* To walk by faith is to be active in our walking, not to do as we like, but it is an acting by rule. Since the fall we have lost our hold of God, and we must be brought again to God by the same way we fell from.

We fell by infidelity, and we must be brought again by faith, and lead our lives upon such grounds as faith affords. We must walk by faith, looking upon God's promise and God's call and God's commandments, and not live by opinion, example nor reason.

* A sincere heart that is burdened with sin, desires not heaven so much as the place where he shall be free from sin, but to have the image of God and Christ perfected in his soul; and therefore a sincere spirit comes to hear the Word, not so much because an eloquent man preaches as to hear divine truths, because the evidence of the Spirit goes with it to work those graces. You cannot still a child with anything but the breast, so you cannot satisfy the desires of a Christian but with divine truths. "The desire of our soul is to thy name, and to the remembrance of thee" (Isaiah 26:8).

* Poverty of spirit should accompany us all our life long to let us see that we have no righteousness nor strength of our own for sanctification; that all the grace we have is out of ourselves, even for the performance of every holy duty; for though we have grace, yet we cannot bring that grace into act without new grace, even as there is a fitness in trees to bear fruit, but without the influence of heaven they cannot be fruitful. That which oftentimes makes us miscarry in the duties of our callings is this, we think we have strength and wisdom sufficient, and then what is begun in self-confidence is ended in shame.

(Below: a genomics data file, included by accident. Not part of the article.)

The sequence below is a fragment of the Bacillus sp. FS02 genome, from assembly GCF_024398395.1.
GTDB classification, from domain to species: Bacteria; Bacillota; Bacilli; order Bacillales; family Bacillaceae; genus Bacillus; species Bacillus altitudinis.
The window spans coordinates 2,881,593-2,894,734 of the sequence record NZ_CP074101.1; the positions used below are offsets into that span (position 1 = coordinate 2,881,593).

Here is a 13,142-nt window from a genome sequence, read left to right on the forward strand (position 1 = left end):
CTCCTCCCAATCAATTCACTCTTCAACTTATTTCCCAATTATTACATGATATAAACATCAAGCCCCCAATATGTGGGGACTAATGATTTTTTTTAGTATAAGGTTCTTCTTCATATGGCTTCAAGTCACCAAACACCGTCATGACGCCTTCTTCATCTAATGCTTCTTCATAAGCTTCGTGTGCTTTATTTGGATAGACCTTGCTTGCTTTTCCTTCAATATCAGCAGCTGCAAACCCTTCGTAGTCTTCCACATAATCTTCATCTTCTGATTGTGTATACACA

We set about duties in our own pride and strength of parts and find no better success; therefore it is always a good sign that God will bless our endeavours, when out of a deep sense of our own weakness, we in prayers and supplications like our Lord also water our business with strong crying and tears: "Who in the days of His flesh, when He had offered up prayers and supplications with strong crying and tears unto Him that was able to save Him from death, and was heard in that He feared" (Heb. 5:7).

* The bitterest things in religion are sweet -- there is a sweetness even in reproofs, when God meets with our corruptions and whispers unto us such and such things are dangerous, and that if we cherish them they will bring us to hell. The Word of God is sweet to a Christian that has his heart under its influence. Is not pardon sweet to a condemned man, and riches sweet to a poor man, and favour sweet to a man in disgrace, and liberty sweet to a man in captivity? So all that comes from God is sweet to a Christian that has his heart touched with the sense of sin.

Copyright © by Covenant Community Church of Orange County 1991